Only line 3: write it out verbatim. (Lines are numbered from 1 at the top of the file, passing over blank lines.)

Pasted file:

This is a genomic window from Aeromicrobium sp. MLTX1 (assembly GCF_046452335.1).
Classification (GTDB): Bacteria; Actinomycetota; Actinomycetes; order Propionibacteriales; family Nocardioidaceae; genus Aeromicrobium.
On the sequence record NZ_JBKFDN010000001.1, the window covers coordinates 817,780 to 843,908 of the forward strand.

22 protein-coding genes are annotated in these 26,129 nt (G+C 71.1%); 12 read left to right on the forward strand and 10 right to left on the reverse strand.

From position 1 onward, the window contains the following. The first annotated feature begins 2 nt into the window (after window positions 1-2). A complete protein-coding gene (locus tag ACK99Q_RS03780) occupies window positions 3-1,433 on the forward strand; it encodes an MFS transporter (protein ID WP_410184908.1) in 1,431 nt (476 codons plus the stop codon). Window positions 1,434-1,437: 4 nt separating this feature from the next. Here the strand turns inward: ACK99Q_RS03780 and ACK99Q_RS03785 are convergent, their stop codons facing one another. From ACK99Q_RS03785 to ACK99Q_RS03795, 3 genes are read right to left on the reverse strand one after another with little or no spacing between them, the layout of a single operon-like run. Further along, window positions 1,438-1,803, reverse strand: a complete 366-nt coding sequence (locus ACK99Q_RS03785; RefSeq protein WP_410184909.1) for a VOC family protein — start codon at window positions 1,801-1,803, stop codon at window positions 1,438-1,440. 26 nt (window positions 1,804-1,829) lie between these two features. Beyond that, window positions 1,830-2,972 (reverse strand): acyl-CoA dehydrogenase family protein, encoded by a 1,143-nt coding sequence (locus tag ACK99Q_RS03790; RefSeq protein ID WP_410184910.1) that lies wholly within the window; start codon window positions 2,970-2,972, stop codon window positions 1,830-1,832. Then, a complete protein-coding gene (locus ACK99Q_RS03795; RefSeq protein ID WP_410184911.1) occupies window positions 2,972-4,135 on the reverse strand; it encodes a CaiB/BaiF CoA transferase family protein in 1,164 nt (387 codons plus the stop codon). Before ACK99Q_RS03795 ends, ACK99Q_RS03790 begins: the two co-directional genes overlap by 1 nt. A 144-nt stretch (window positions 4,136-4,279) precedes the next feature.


On the sequence record NZ_JBKFDN010000001.1, the window covers coordinates 817,780 to 843,908 of the forward strand.